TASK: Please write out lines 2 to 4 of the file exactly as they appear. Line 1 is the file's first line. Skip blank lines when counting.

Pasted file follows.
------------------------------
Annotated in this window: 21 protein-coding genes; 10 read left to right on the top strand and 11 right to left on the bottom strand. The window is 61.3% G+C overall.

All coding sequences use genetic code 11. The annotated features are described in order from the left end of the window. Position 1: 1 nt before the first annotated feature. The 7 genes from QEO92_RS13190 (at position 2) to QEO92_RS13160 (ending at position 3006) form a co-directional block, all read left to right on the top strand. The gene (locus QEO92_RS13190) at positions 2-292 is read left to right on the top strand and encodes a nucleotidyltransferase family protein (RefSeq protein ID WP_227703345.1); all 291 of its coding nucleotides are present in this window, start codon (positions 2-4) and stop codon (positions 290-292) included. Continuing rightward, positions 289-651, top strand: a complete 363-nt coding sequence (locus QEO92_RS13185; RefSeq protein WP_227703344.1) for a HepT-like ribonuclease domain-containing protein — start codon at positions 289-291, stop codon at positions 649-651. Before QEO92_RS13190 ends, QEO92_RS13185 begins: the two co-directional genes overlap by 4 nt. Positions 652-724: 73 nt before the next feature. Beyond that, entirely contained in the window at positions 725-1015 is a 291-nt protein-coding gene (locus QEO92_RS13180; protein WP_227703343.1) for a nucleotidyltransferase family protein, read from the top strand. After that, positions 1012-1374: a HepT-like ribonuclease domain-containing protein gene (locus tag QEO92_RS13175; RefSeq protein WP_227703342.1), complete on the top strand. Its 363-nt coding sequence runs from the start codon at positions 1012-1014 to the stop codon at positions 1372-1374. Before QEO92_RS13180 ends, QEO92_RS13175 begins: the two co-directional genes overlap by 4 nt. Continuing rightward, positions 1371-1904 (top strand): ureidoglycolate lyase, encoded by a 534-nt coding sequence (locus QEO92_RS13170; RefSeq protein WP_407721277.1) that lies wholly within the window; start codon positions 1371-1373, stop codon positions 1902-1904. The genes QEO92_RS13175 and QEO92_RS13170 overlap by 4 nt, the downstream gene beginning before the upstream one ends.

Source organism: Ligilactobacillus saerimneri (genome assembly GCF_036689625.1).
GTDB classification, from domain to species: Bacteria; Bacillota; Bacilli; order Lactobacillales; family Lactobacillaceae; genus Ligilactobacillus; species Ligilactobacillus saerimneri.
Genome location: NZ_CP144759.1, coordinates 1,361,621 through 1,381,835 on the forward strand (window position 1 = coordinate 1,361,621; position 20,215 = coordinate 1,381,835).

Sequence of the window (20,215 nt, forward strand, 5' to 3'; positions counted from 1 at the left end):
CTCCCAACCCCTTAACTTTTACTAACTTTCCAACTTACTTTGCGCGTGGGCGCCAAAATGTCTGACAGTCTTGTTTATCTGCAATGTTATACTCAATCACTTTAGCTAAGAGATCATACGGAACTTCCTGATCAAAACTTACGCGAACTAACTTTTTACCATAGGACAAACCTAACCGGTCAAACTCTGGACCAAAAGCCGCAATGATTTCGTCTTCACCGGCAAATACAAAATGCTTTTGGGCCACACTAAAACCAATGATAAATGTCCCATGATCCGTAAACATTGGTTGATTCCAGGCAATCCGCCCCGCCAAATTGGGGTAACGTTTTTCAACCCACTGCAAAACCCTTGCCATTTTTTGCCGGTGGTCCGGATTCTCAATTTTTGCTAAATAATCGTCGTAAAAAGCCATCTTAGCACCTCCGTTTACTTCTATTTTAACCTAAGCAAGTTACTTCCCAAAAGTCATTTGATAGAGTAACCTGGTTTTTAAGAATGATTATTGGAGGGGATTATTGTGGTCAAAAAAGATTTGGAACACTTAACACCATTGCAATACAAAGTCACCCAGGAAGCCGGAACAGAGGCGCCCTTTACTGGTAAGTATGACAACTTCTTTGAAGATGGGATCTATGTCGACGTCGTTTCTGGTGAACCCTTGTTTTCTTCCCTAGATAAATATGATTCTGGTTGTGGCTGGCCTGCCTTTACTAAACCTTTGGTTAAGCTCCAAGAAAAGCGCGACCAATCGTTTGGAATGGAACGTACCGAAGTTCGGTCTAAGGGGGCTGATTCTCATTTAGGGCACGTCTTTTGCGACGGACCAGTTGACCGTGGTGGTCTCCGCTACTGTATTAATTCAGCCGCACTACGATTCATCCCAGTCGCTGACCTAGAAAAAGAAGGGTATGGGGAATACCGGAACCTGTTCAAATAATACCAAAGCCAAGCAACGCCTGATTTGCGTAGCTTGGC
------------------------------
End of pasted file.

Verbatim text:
All coding sequences use genetic code 11. The annotated features are described in order from the left end of the window. Position 1: 1 nt before the first annotated feature. The 7 genes from QEO92_RS13190 (at position 2) to QEO92_RS13160 (ending at position 3006) form a co-directional block, all read left to right on the top strand. The gene (locus QEO92_RS13190) at positions 2-292 is read left to right on the top strand and encodes a nucleotidyltransferase family protein (RefSeq protein ID WP_227703345.1); all 291 of its coding nucleotides are present in this window, start codon (positions 2-4) and stop codon (positions 290-292) included. Continuing rightward, positions 289-651, top strand: a complete 363-nt coding sequence (locus QEO92_RS13185; RefSeq protein WP_227703344.1) for a HepT-like ribonuclease domain-containing protein — start codon at positions 289-291, stop codon at positions 649-651. Before QEO92_RS13190 ends, QEO92_RS13185 begins: the two co-directional genes overlap by 4 nt. Positions 652-724: 73 nt before the next feature. Beyond that, entirely contained in the window at positions 725-1015 is a 291-nt protein-coding gene (locus QEO92_RS13180; protein WP_227703343.1) for a nucleotidyltransferase family protein, read from the top strand. After that, positions 1012-1374: a HepT-like ribonuclease domain-containing protein gene (locus tag QEO92_RS13175; RefSeq protein WP_227703342.1), complete on the top strand. Its 363-nt coding sequence runs from the start codon at positions 1012-1014 to the stop codon at positions 1372-1374. Before QEO92_RS13180 ends, QEO92_RS13175 begins: the two co-directional genes overlap by 4 nt. Continuing rightward, positions 1371-1904 (top strand): ureidoglycolate lyase, encoded by a 534-nt coding sequence (locus QEO92_RS13170; RefSeq protein WP_407721277.1) that lies wholly within the window; start codon positions 1371-1373, stop codon positions 1902-1904. The genes QEO92_RS13175 and QEO92_RS13170 overlap by 4 nt, the downstream gene beginning before the upstream one ends.

Source organism: Ligilactobacillus saerimneri (genome assembly GCF_036689625.1).
GTDB classification, from domain to species: Bacteria; Bacillota; Bacilli; order Lactobacillales; family Lactobacillaceae; genus Ligilactobacillus; species Ligilactobacillus saerimneri.